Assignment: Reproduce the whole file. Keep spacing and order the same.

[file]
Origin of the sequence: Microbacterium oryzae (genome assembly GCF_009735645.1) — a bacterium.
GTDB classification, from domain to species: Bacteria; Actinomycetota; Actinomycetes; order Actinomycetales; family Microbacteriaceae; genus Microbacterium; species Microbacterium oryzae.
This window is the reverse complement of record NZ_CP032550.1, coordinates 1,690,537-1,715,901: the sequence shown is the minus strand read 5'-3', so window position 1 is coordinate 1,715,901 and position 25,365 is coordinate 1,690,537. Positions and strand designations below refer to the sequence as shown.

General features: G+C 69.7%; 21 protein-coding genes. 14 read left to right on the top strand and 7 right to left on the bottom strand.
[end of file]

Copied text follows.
Origin of the sequence: Microbacterium oryzae (genome assembly GCF_009735645.1) — a bacterium.
GTDB classification, from domain to species: Bacteria; Actinomycetota; Actinomycetes; order Actinomycetales; family Microbacteriaceae; genus Microbacterium; species Microbacterium oryzae.
This window is the reverse complement of record NZ_CP032550.1, coordinates 1,690,537-1,715,901: the sequence shown is the minus strand read 5'-3', so window position 1 is coordinate 1,715,901 and position 25,365 is coordinate 1,690,537. Positions and strand designations below refer to the sequence as shown.

General features: G+C 69.7%; 21 protein-coding genes. 14 read left to right on the top strand and 7 right to left on the bottom strand.